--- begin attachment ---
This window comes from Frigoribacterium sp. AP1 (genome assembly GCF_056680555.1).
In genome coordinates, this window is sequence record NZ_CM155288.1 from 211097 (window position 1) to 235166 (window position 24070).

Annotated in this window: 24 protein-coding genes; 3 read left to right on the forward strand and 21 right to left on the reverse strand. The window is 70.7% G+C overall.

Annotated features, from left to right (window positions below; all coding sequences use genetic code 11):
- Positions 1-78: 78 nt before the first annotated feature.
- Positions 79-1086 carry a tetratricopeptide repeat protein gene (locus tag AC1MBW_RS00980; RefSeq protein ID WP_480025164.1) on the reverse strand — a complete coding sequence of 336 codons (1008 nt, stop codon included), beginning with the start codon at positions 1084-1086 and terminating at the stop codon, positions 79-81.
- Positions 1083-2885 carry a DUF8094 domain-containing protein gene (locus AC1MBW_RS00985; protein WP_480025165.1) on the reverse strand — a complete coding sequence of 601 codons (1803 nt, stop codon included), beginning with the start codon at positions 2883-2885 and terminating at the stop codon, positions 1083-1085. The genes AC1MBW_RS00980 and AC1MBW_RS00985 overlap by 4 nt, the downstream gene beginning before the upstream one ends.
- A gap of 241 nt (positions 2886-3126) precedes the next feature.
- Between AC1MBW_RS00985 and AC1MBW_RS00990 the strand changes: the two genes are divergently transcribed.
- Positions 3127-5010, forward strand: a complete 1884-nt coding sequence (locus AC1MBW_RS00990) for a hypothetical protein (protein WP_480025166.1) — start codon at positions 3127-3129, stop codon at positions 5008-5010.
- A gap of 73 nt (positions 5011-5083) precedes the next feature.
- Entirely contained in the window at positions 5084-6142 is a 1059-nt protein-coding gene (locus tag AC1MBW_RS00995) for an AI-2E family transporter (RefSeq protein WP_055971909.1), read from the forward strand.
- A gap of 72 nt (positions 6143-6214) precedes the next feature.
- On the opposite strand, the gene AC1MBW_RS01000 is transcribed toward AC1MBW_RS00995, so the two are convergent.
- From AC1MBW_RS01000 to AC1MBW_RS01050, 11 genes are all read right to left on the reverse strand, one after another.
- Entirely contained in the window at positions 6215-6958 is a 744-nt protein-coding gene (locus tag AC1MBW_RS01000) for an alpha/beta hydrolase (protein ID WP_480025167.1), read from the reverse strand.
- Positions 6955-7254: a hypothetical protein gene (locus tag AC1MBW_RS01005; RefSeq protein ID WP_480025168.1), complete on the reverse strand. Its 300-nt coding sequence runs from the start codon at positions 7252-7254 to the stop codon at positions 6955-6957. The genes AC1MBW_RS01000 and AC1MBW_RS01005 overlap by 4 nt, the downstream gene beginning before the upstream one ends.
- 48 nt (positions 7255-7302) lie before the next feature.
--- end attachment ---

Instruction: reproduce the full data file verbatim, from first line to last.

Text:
This window comes from Frigoribacterium sp. AP1 (genome assembly GCF_056680555.1).
In genome coordinates, this window is sequence record NZ_CM155288.1 from 211097 (window position 1) to 235166 (window position 24070).

Annotated in this window: 24 protein-coding genes; 3 read left to right on the forward strand and 21 right to left on the reverse strand. The window is 70.7% G+C overall.

Annotated features, from left to right (window positions below; all coding sequences use genetic code 11):
- Positions 1-78: 78 nt before the first annotated feature.
- Positions 79-1086 carry a tetratricopeptide repeat protein gene (locus tag AC1MBW_RS00980; RefSeq protein ID WP_480025164.1) on the reverse strand — a complete coding sequence of 336 codons (1008 nt, stop codon included), beginning with the start codon at positions 1084-1086 and terminating at the stop codon, positions 79-81.
- Positions 1083-2885 carry a DUF8094 domain-containing protein gene (locus AC1MBW_RS00985; protein WP_480025165.1) on the reverse strand — a complete coding sequence of 601 codons (1803 nt, stop codon included), beginning with the start codon at positions 2883-2885 and terminating at the stop codon, positions 1083-1085. The genes AC1MBW_RS00980 and AC1MBW_RS00985 overlap by 4 nt, the downstream gene beginning before the upstream one ends.
- A gap of 241 nt (positions 2886-3126) precedes the next feature.
- Between AC1MBW_RS00985 and AC1MBW_RS00990 the strand changes: the two genes are divergently transcribed.
- Positions 3127-5010, forward strand: a complete 1884-nt coding sequence (locus AC1MBW_RS00990) for a hypothetical protein (protein WP_480025166.1) — start codon at positions 3127-3129, stop codon at positions 5008-5010.
- A gap of 73 nt (positions 5011-5083) precedes the next feature.
- Entirely contained in the window at positions 5084-6142 is a 1059-nt protein-coding gene (locus tag AC1MBW_RS00995) for an AI-2E family transporter (RefSeq protein WP_055971909.1), read from the forward strand.
- A gap of 72 nt (positions 6143-6214) precedes the next feature.
- On the opposite strand, the gene AC1MBW_RS01000 is transcribed toward AC1MBW_RS00995, so the two are convergent.
- From AC1MBW_RS01000 to AC1MBW_RS01050, 11 genes are all read right to left on the reverse strand, one after another.
- Entirely contained in the window at positions 6215-6958 is a 744-nt protein-coding gene (locus tag AC1MBW_RS01000) for an alpha/beta hydrolase (protein ID WP_480025167.1), read from the reverse strand.
- Positions 6955-7254: a hypothetical protein gene (locus tag AC1MBW_RS01005; RefSeq protein ID WP_480025168.1), complete on the reverse strand. Its 300-nt coding sequence runs from the start codon at positions 7252-7254 to the stop codon at positions 6955-6957. The genes AC1MBW_RS01000 and AC1MBW_RS01005 overlap by 4 nt, the downstream gene beginning before the upstream one ends.
- 48 nt (positions 7255-7302) lie before the next feature.